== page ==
This preparation occurred during a period ripe for activism. The numbers of public employees had spiked in the fifties and sixties, but because they were excluded from the National Labor Relations Act of 1935, they were underpaid compared to the private sector, and dissatisfaction was rampant.
A cohort of veteran teacher-activists built power and support among their peers in a systematic way, preparing to demand wholesale changes in how MATC functioned.
High on Local 212’s list of demands was the idea of shared governance. The administration typically allowed little input from faculty on key educational issues. Several department deans were absolute dictators who allowed no instructor input to modify or adapt curriculum. In response, the union demanded that all college committees include faculty representation to ensure that those who worked directly with students would have a voice in college decision making. Another demand was ending mandatory non-teaching duties like lunchroom monitoring.
The 212 leadership was very aware that they also had to build power throughout the community. Student government at MATC fully supported the striking teachers, and very few students crossed the picket lines to attend classes despite threats from the college administration. A group calling itself The Student Liberation Union (SLU) organized support for the strike and wrote in the MATC Times, “If these demands are not met, this institution will continue to provide overworked instructors, fail to attract adequate new teachers, inhibit classroom functions, and destroy what effectiveness the facilities still retain. Don’t let yourself be fooled into accepting a second-class education.”
The SLU was joined by other student groups including the Young Democrats and Young Republicans. During the second week of the strike, 200 students picketed with their teachers. Local 212 added to its demands a non-reprisal clause for students and instructors honoring the picket line.
AFT Locals from across the state and nation sent letters of support as did other labor unions. The United Auto Workers helped on the picket lines. The NAACP offered its support. While the union was diligent about issuing media releases and offering interviews, both daily newspapers and TV stations remained hostile to the strikers.
Part of building power was to come up with innovative tactics. For example, the business manager of the Carpenters Union was on the college board of directors, but he failed to advocate for the teachers, so Local 212 picketed the Carpenters’ Union, demanding he side with labor and urged other union leaders to put pressure on the Carpenters.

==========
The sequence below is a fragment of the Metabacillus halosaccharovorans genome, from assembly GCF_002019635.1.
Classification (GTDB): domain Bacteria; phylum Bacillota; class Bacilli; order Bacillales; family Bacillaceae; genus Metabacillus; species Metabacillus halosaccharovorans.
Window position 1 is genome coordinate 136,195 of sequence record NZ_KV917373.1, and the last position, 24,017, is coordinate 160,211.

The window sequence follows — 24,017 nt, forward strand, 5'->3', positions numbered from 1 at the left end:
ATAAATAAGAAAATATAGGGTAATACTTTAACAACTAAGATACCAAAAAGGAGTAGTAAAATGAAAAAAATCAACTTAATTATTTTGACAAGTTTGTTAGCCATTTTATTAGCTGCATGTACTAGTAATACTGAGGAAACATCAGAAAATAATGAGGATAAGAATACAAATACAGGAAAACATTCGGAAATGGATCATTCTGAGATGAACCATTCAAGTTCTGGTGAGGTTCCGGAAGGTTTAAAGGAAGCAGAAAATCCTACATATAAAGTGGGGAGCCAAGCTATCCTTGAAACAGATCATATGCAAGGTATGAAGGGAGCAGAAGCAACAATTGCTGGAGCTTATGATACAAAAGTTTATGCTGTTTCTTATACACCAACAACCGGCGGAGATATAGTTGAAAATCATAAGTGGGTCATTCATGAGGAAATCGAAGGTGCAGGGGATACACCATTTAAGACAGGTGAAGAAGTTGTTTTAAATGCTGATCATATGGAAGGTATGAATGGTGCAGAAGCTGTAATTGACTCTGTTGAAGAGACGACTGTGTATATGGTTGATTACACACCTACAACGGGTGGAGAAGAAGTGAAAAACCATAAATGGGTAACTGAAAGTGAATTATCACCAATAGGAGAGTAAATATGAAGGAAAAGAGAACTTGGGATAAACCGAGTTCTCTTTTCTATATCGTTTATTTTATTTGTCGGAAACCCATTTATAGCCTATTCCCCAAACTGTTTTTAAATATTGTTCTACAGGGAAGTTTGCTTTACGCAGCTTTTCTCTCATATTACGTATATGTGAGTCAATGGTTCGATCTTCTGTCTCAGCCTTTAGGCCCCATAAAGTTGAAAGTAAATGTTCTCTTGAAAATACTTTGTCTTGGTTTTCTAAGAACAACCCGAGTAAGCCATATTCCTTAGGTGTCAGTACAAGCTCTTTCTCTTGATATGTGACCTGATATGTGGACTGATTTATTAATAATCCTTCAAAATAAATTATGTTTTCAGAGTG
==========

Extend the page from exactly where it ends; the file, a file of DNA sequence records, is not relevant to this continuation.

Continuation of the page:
After 40 days on frigid picket lines without paychecks, Local 212 won the strike.
Having built power and then applying it, many of 212’s new contract provisions were about compelling the administration to cooperate with the faculty to improve the quality of education students received:
- Significant voice on curriculum
- Paid leave for professional improvement
- Department deans mandated to meet with faculty
- College president required to meet with 212 president
In addition, faculty made huge gains with bread-and-butter issues:
- Salary hike of 7%
- Grievance procedure
- College pays employee pension contribution
- Sabbatical Leave compensation
The most significant direct benefit of the strike was that the administration was put on notice that a failure to respect and cooperate with the faculty would result in serious repercussions.
In 2021, it’s clear that Wisconsin unions have been pummeled by the Republicans’ Act 10 attack on public employee unions followed by the so-called “right to work” attack on private sector workers. Rebuilding the middle class will be easier if the Biden administration lives up to its labor agenda. It will also take union leaders wise enough to learn lessons from earlier generations.
During a frigid winter 52 years ago, Local 212 demonstrated that through systematic organizing and creativity unions can build power, exercise it, and create the basis for cooperation that benefits workers and the community.
Michael Rosen and Charlie Dee are retired MATC instructors, Rosen in Economics and Dee in American Studies. Both were long-time leaders of AFT Local 212, Rosen as president for 17 years, Dee as Executive VP for 14 years. Dee co-authored a history of the ’69 strike, “Forty Days That Forged a Union.”
Reprinted with permission of Wisconsin Examiner.